Precious Metals


Gold is typically combined with other metals.

This is done for several reasons.  The most important is that in a pure state gold is too soft and malleable to be of service. 

To strengthen the alloy other elements are added.  These metals are typically copper, silver, nickel, and palladium.

When we talk about the purity of the alloy we typically talk about karat.  24 karat is pure gold.  18 karat is 18/24 or 75% pure gold.  14 karat is 14/24 or 58.3 % pure gold. 10 karat is 10/24 or 41.67%   pure gold.  In the United States an gold alloy can be as low as 10 karat and still be considered gold.  In the United Kingdom and Canada 9 karat gold jewelry is often sold.

The color of the metal often gives us a hint of the karat of the gold.  The stronger the yellow the higher the  concentration of gold.  An 18 karat ring typically appears noticeably more yellow than a 14 karat ring. 

Gold jewelry is often manufactured in other colors than yellow.  In addition to yellow, gold can appear pink, white or green.  These other colors are the result of combining other elements with the gold.

14 karat yellow gold is the product of gold, and equal parts of silver and copper.  

14 karat white gold is the product of gold, nickel in large concentrations and copper.   

An new 14 karat white gold formula substitutes palladium for the nickel.

14 karat green gold is the product of gold, silver in large concentrations and copper.

14 karat rose gold is the product of gold, copper in large concentrations and silver.  


Designers are experimenting with the use of palladium, a member of the platinum group.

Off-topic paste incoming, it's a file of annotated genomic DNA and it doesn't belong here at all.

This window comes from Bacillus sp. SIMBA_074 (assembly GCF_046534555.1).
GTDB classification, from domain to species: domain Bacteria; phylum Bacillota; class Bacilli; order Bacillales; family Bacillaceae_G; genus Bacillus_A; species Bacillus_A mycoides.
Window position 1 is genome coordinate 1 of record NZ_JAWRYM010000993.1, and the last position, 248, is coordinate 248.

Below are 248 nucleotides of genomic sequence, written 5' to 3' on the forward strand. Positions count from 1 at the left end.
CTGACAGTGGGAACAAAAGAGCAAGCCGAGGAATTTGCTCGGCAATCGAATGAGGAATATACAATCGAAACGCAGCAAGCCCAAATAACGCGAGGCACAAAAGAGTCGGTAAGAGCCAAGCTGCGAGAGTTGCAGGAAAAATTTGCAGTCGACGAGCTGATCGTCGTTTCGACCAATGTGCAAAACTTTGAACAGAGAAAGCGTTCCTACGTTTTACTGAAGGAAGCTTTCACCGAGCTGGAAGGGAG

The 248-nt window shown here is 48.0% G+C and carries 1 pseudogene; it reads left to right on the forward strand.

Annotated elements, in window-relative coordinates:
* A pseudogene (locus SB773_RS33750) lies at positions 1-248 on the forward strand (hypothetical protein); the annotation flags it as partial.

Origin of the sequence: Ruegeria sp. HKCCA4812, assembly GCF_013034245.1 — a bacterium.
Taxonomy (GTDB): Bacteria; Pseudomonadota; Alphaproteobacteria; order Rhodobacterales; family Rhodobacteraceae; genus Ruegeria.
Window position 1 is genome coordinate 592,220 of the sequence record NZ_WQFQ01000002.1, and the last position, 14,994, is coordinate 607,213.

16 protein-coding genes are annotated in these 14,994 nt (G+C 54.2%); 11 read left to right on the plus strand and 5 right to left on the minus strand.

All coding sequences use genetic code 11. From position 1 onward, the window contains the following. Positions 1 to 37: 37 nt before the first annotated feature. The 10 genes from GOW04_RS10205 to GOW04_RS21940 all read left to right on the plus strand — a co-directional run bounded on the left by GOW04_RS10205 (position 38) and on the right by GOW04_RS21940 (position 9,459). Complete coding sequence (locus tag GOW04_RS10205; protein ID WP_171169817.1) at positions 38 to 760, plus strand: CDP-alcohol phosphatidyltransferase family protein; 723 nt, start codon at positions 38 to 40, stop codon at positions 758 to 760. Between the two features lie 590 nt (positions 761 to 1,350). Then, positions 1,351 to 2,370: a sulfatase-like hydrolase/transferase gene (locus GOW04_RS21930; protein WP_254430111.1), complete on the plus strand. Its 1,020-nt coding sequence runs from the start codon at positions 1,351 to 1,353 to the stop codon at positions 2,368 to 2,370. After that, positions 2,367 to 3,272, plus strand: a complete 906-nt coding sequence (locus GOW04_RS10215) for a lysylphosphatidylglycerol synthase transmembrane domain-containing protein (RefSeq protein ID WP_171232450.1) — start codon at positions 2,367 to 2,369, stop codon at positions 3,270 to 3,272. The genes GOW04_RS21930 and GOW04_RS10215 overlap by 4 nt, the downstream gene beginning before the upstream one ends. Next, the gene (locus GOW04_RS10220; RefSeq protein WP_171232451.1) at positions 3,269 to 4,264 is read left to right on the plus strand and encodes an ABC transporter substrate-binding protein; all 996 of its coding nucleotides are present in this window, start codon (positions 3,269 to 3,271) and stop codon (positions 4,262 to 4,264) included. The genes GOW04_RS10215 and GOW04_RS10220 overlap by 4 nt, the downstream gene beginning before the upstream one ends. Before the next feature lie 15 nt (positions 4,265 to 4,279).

The palladium is combined with sterling silver and copper to make it more malleable. (50% palladium, 40% silver and 10%)



Platinum is a unique metal that stands out due to its rare, pure, and eternal qualities. It gained popularity among European and Hollywood royalty during the late 19th and early 20th centuries, especially for bridal jewelry. Despite being one of the more expensive metal choices, platinum sets itself apart with its strength, purity, and bright white shine. Platinum is stronger than both gold and silver, ensuring that precious gemstones will be protected and secure. It is one of the strongest, most enduring, and densest metals, with a piece of jewelry containing 90% pure platinum weighing 60% more than a 14-karat gold piece of similar size. Platinum jewelry has a high level of purity, making it naturally hypoallergenic and ideal for people with sensitive skin. In the United States, platinum jewelry typically contains 85-95% pure platinum, while 14-karat gold is only 58.3% pure gold. Jewelry marked with "Platinum," "Pt," or "Plat" contains at least 95% pure platinum. Platinum is also highly durable, making it suitable for everyday wear and sustaining very little metal loss over a lifetime. It develops a natural patina over time, which can be easily restored with a simple repolishing. Platinum is an excellent choice for engagement rings and wedding bands because of its natural white color that won't fade or change over time. It is so durable that it can be passed down from generation to generation. Platinum prongs also offer better protection for precious stones and diamonds. Platinum is 60% heavier than 14kt gold, making it easy to distinguish between platinum and other white metals. Its purity also makes it hypoallergenic, unlike white gold that may contain other metals that trigger allergic reactions. Platinum is 30 times rarer than gold, with all the platinum ever mined barely reaching your ankles if melted and poured into an Olympic-sized pool, while gold would fill three pools.


Tarnish Resistant Silver

A patented alloy recently developed is claimed by the manufacturer  to be tarnish resistant.  The alloy contains germanium, which is commonly used in fiber optic equipment.

Gold Plating

The process of gold plating was invented in 1805 by an Italian chemist and is now commonly used in the jewelry industry to cover base metals with gold, silver, or rhodium. The thickness of the gold plating can vary from 0.17 to 2.5 microns, with thinner platings used for sheltered pieces and thicker platings used for items exposed to rough wear. The process mimics the appearance of gold jewelry.


Here is an interested read on precious metals from the American Gem Society

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